What does supply chain mapping really mean?
Brands and retailers struggle to get a clear view into their diverse and complex supply chains
The recent pledge by British prime minister Theresa May to invest a further GBP33m in fighting modern slavery, coupled with the importance of companies knowing what is happening in their supply chains, has led to an increased focus on supply chain mapping. But while there are many tools on the market offering such solutions, there is a lot of variation and confusion over what this actually means, according to Hannah Harris, product marketing manager at Historic Futures.
Brands and retailers are held responsible for knowing how the products they sell are made and where raw materials came from – but what goes on in supply chains beyond tier-one is often hidden from view.
Supply chain mapping tools are appealing because they aim to make it easy to see how a supply chain is connected together. They are easily presentable, shareable and can highlight where the potential risks in a supply chain are. But how is the data to complete these maps collected and pieced together?
Some solutions only offer visualisation services, meaning that brands have to collect the data themselves. Other solutions offer tier-one supplier management services, with the ability to request data from tier-one suppliers about what the rest of the supply chain looks like.
Another waterfall approach sends questionnaires or requests for information (RFIs) to tier-one suppliers who report back who they source from. These tier-two suppliers are then sent a separate questionnaire and so forth. These solutions mimic the traditional supplier spreadsheet/questionnaire approach and indeed, being technology based, are likely to be a much quicker and efficient way of collecting such information compared to spreadsheets.
However, questions about all of these approaches remain. How reliable is the data that is being reported back? And how do such approaches handle changes in the supply chain?
Divorcing the supply chain from the actual product in question presents the supply chain as something static and unchanging, which of course it isn't. One-off questionnaires, or RFIs, as part of a supply chain mapping exercise can lead to unreliable or incomplete data about who suppliers are sourcing from, as the changing nature of supply chains is not well covered by such one-off exercises.
Stories of suppliers diverting parts of their production to unauthorised subcontractors or breaching supplier terms and policies are well known. Indeed, Australian surf and ski-wear brand Rip Curl hit the headlines earlier this year after an investigation found some of its clothes were made in an unauthorised factory in North Korea.
With so little knowledge about how frequently suppliers are switching sources, or how much variation there is in the lists of suppliers they could potentially source from, this only heightens the challenge of getting reliable information so necessary for the creation of useful and meaningful supply chain maps.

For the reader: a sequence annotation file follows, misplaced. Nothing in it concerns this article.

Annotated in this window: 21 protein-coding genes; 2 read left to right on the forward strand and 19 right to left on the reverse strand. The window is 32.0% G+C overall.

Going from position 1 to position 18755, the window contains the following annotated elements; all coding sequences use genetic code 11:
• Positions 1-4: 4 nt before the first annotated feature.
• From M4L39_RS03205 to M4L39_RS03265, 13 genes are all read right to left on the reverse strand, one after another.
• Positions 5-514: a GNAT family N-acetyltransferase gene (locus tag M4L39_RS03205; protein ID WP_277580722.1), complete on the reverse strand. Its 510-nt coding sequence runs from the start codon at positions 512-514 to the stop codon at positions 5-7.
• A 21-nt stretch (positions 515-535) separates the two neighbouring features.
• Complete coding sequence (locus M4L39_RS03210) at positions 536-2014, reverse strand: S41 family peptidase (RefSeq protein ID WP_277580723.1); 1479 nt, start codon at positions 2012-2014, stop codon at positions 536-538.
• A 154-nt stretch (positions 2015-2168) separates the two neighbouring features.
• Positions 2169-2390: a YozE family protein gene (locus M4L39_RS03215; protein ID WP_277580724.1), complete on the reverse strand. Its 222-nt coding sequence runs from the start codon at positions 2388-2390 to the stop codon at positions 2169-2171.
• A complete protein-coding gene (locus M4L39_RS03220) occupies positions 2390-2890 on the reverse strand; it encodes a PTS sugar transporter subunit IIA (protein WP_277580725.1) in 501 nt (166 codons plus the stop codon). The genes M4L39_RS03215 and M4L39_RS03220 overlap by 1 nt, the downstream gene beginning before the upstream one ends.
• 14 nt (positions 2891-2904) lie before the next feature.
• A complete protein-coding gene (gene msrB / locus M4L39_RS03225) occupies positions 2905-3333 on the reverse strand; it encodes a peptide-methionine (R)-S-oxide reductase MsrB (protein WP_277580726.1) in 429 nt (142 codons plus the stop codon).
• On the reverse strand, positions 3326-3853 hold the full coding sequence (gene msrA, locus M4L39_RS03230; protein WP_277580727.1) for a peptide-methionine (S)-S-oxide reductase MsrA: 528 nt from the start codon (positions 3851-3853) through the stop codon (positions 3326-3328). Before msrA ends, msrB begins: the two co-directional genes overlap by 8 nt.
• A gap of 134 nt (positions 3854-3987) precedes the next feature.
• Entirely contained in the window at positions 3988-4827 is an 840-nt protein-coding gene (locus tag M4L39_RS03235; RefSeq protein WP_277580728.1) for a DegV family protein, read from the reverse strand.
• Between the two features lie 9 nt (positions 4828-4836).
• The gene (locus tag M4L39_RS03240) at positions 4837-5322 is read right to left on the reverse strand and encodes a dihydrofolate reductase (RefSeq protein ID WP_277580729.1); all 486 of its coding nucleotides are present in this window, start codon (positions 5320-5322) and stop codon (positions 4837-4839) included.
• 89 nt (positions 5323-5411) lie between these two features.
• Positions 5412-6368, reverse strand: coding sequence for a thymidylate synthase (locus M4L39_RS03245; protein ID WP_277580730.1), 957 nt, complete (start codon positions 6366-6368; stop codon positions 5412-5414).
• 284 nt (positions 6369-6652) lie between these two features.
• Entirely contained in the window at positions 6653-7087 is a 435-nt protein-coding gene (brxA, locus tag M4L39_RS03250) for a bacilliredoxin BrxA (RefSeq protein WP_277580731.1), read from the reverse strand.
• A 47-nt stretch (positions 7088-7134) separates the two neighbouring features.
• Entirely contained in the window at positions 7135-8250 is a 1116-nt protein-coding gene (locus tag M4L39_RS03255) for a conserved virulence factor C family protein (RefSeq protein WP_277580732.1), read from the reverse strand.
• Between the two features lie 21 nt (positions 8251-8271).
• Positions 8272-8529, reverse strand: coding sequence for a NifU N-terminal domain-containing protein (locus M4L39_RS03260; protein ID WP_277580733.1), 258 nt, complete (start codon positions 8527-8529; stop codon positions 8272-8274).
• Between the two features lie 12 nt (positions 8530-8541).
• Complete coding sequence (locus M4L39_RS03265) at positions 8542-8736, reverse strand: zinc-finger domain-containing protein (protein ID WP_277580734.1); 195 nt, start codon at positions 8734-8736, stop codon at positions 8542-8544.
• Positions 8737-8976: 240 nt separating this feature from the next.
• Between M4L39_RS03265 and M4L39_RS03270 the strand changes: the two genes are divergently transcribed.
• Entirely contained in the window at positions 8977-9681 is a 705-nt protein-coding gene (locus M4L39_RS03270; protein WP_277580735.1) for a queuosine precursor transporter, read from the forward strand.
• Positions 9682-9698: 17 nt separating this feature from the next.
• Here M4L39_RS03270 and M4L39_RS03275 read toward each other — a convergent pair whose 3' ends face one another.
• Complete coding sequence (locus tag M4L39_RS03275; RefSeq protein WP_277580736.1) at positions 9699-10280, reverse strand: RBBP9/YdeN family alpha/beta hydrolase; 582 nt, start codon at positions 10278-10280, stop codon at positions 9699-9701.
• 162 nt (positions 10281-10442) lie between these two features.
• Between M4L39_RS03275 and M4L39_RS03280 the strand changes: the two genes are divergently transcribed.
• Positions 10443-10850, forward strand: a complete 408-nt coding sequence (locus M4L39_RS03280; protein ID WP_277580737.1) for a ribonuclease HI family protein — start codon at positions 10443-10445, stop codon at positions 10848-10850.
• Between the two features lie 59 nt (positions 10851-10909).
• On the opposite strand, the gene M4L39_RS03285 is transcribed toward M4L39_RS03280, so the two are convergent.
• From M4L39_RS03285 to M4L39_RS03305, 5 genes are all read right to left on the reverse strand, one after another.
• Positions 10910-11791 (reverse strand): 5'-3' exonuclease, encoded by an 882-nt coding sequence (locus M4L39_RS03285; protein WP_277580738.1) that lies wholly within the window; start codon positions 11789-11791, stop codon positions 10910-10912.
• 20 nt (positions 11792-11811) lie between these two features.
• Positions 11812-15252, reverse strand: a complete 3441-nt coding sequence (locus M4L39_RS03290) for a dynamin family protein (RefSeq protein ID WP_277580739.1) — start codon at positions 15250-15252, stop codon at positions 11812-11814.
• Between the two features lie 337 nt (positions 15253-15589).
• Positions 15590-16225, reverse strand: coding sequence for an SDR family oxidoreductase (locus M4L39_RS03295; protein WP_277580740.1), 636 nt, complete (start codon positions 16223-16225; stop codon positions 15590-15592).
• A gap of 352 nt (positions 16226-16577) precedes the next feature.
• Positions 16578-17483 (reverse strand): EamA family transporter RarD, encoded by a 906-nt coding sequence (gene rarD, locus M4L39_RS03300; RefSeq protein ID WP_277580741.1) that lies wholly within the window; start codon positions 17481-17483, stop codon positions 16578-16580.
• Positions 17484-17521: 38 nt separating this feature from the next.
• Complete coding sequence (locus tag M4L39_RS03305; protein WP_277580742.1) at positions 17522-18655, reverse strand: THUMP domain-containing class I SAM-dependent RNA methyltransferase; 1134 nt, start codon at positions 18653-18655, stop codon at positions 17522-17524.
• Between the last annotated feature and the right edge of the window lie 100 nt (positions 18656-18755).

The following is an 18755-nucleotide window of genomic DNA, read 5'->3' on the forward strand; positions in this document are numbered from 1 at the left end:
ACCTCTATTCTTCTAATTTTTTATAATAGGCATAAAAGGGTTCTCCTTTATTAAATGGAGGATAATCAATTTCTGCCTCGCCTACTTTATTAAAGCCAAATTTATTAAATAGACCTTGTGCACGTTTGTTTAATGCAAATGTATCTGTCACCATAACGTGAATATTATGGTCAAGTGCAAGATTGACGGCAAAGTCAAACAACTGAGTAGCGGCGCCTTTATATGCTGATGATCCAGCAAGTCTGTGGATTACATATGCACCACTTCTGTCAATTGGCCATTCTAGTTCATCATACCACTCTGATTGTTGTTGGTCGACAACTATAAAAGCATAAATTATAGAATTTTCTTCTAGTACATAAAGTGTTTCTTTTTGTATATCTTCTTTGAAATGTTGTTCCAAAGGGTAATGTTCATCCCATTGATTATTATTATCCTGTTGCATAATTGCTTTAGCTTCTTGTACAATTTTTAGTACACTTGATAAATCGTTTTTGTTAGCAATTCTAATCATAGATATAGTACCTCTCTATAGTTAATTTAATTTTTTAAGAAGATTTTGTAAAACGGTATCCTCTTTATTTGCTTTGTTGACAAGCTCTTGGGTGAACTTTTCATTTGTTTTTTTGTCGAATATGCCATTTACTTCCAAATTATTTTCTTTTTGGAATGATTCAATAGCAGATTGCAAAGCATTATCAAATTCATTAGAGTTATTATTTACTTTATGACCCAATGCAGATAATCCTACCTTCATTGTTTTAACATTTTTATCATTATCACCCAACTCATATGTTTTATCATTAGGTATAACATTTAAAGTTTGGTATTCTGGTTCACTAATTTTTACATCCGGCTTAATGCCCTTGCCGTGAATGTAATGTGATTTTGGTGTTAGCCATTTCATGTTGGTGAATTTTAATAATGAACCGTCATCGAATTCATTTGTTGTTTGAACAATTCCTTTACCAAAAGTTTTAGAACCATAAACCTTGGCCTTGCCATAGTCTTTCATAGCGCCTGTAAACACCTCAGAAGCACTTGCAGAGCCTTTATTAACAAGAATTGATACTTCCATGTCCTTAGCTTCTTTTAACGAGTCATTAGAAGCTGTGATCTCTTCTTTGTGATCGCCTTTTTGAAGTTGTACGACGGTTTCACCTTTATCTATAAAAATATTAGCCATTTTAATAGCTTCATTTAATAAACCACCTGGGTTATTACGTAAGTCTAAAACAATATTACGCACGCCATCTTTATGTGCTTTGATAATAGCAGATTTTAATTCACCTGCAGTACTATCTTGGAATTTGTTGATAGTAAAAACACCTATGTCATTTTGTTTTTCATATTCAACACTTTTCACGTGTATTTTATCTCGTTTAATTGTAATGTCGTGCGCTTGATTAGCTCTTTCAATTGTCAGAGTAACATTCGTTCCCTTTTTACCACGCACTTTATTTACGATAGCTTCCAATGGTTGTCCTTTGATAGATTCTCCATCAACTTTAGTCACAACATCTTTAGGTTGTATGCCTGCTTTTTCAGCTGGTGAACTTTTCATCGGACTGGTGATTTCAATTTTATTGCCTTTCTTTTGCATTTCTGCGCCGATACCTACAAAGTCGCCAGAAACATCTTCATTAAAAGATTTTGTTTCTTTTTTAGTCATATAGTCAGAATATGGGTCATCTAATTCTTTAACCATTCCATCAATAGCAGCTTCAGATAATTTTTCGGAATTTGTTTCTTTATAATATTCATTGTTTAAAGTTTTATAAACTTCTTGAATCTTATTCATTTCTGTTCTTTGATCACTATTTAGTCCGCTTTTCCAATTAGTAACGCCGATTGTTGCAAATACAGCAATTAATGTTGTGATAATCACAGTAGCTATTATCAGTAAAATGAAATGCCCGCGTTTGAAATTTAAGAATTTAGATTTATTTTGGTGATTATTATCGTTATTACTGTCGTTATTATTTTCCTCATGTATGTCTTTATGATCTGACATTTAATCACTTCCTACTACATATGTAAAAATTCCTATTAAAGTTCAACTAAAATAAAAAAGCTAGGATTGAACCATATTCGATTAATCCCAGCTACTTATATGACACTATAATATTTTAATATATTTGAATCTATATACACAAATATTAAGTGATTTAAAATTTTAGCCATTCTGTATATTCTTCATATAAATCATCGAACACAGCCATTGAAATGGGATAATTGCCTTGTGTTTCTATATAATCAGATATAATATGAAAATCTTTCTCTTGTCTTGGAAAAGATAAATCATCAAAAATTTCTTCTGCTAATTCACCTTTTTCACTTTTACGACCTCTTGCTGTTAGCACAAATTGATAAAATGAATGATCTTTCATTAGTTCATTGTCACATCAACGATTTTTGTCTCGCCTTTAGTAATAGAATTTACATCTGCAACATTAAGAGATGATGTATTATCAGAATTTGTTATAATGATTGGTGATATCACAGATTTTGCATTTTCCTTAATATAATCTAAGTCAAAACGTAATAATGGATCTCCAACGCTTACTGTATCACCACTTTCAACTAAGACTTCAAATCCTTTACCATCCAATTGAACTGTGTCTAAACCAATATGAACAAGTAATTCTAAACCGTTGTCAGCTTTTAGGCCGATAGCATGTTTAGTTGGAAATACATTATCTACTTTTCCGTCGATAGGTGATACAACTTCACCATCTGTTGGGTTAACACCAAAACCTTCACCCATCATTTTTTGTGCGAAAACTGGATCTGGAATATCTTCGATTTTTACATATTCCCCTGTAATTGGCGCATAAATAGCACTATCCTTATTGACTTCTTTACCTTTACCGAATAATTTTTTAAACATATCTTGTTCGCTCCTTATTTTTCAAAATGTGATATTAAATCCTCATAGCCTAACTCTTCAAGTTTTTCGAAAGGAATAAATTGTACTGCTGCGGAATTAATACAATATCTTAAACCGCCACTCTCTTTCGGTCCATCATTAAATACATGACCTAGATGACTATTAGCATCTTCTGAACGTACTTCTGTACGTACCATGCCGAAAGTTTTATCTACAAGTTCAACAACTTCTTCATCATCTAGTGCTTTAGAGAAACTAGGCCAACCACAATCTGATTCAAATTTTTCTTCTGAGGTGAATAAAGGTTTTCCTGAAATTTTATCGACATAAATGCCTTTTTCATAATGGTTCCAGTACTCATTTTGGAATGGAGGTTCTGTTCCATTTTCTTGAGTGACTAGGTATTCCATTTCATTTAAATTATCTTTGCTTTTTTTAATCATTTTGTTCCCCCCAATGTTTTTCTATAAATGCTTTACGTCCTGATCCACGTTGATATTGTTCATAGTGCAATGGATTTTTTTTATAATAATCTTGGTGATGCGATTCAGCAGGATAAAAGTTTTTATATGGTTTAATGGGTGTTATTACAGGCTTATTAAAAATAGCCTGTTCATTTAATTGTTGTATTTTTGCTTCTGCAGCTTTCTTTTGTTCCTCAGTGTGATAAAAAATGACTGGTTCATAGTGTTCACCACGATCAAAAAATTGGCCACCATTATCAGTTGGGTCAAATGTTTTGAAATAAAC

The massive problem of lack of transparency and traceability across global supply chains has also been highlighted this week, after US department store retailer Target Corporation pulled all luxury bed linen produced by Welspun Global Brands over concerns about the provenance of the cotton used in its products.
It is impractical to check every supply chain for every product; the costs would enormous. One option is to select key specific, identifiable products to be researched based on their risk profile. Maps about different products can be analysed and scrutinised to pinpoint areas of highest risk or concern.
Questions can then be passed down through the chain, like passing a baton between suppliers, asking if they were involved in the production of a specific product. This keeps the supply chain connected and provides 'second party verification' giving brands better, more reliable data about where processing stages took place and where raw materials came from, as each supplier has to confirm their involvement in the chain.
As questions and responses flow, data can be collected and supply chain maps can be built, from raw materials to finished goods. This way brands and retailers stay in control of the data they need, collecting it direct from the organisations involved in a specific product supply chain, not relying on information provided to them second-hand or on generalised views detached from individual products.
With an ever-increasing stream of insight about the realities of child labour, modern slavery, unfair labour practices and environmental damage occurring as a result of global supply chains, the pressure is mounting on companies to increase their knowledge about what is going on in the supply chains behind the products they sell. The process might seem daunting, but it is possible.
About the author: Hannah Harris, product marketing manager at Historic Futures, is an expert in suppply chains, product integrity, traceability and supply chain risk monitoring. The firm's recently launched online supply chain risk monitoring tool, String3, enables organisations to ask questions about how and where their products were made.
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